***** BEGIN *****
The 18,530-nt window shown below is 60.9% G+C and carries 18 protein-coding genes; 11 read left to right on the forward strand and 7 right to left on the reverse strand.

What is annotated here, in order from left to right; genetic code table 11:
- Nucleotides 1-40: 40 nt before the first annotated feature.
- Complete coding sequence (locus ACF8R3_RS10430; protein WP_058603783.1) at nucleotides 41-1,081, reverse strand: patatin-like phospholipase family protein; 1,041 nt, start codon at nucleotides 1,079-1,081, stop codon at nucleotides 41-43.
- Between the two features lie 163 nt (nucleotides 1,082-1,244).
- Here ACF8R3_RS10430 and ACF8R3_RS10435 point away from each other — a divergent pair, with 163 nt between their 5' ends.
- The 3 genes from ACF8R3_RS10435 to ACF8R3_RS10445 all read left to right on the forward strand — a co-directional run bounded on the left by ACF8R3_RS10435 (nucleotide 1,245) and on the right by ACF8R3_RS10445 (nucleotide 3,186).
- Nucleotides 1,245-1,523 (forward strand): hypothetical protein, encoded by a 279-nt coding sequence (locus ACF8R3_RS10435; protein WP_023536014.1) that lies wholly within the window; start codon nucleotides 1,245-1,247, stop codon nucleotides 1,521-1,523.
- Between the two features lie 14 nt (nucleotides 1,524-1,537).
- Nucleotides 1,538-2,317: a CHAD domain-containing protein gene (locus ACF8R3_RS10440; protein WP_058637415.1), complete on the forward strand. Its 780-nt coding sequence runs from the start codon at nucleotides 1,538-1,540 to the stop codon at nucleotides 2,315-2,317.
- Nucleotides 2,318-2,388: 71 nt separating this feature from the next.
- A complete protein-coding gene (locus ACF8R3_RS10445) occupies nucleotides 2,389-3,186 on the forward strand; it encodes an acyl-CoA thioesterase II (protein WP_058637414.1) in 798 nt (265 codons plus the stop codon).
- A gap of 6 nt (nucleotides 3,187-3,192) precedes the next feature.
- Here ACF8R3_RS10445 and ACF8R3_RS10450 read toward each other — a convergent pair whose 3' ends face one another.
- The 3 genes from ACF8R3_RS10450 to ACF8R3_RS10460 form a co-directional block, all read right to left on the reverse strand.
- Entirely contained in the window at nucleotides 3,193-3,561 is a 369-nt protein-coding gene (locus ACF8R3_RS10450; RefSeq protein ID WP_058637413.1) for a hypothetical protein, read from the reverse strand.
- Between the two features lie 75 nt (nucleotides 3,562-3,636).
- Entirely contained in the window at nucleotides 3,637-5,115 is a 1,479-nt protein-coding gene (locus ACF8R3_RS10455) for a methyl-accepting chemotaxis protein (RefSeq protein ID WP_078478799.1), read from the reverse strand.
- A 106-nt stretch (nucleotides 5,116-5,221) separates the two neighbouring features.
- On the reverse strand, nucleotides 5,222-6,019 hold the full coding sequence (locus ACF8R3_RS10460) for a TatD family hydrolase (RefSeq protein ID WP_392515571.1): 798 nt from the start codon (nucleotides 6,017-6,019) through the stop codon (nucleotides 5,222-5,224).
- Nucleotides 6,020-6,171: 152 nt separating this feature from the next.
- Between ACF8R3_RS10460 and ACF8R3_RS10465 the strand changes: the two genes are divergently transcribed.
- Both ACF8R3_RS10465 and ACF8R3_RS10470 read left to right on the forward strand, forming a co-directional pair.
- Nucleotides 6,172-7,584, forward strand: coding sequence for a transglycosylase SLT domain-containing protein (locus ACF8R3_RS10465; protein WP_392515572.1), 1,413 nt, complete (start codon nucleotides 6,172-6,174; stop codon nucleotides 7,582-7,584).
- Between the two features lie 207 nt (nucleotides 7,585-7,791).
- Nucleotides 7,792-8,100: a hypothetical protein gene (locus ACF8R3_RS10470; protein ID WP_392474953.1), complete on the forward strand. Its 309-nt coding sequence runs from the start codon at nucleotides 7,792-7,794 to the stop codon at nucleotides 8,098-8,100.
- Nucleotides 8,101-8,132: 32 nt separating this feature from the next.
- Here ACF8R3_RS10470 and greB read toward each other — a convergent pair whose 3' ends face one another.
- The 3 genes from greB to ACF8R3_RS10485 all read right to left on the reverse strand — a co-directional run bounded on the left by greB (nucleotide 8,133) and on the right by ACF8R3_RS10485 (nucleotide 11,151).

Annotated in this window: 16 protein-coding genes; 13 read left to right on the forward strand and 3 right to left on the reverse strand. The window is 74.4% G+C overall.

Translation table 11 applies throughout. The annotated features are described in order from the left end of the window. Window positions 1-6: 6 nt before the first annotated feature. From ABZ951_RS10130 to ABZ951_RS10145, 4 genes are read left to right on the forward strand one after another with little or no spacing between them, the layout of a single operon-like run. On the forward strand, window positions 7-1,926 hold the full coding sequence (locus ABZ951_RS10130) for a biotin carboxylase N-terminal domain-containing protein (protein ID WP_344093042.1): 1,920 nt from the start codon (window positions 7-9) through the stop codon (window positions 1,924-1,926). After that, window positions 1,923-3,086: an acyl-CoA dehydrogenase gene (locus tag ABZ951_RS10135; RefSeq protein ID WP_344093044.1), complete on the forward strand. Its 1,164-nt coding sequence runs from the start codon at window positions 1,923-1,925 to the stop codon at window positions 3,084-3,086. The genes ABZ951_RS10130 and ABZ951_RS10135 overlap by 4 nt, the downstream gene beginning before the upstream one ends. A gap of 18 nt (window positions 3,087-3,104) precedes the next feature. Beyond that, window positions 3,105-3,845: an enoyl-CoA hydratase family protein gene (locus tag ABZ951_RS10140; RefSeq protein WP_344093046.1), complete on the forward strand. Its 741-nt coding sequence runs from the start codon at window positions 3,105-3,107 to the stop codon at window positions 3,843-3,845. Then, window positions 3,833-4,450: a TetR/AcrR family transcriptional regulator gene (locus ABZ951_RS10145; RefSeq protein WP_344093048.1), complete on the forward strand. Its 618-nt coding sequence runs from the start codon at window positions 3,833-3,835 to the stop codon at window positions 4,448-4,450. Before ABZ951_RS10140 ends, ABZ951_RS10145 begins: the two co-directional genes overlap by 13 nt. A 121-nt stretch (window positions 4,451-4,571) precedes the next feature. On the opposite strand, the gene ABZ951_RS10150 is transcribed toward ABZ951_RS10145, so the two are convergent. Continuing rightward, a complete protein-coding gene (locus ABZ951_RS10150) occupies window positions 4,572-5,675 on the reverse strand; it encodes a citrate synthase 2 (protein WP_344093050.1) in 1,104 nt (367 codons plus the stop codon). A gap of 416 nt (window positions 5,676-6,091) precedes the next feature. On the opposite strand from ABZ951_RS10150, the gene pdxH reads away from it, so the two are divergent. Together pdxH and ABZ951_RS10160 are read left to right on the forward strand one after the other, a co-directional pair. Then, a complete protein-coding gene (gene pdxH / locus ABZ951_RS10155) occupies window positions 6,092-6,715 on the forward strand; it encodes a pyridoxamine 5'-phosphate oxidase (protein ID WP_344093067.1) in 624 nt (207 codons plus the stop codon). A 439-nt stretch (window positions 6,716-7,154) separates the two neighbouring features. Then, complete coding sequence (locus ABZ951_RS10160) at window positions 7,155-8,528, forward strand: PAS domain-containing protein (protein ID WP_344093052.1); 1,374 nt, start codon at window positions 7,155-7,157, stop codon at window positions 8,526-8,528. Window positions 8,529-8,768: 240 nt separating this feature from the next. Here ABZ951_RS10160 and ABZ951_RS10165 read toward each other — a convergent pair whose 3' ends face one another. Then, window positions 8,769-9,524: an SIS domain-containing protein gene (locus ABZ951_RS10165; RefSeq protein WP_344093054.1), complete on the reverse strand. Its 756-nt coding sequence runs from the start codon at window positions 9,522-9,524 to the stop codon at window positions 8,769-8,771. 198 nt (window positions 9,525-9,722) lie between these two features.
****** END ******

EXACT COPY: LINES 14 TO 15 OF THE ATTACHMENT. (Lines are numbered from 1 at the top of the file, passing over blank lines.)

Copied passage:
- Here ACF8R3_RS10445 and ACF8R3_RS10450 read toward each other — a convergent pair whose 3' ends face one another.
- The 3 genes from ACF8R3_RS10450 to ACF8R3_RS10460 form a co-directional block, all read right to left on the reverse strand.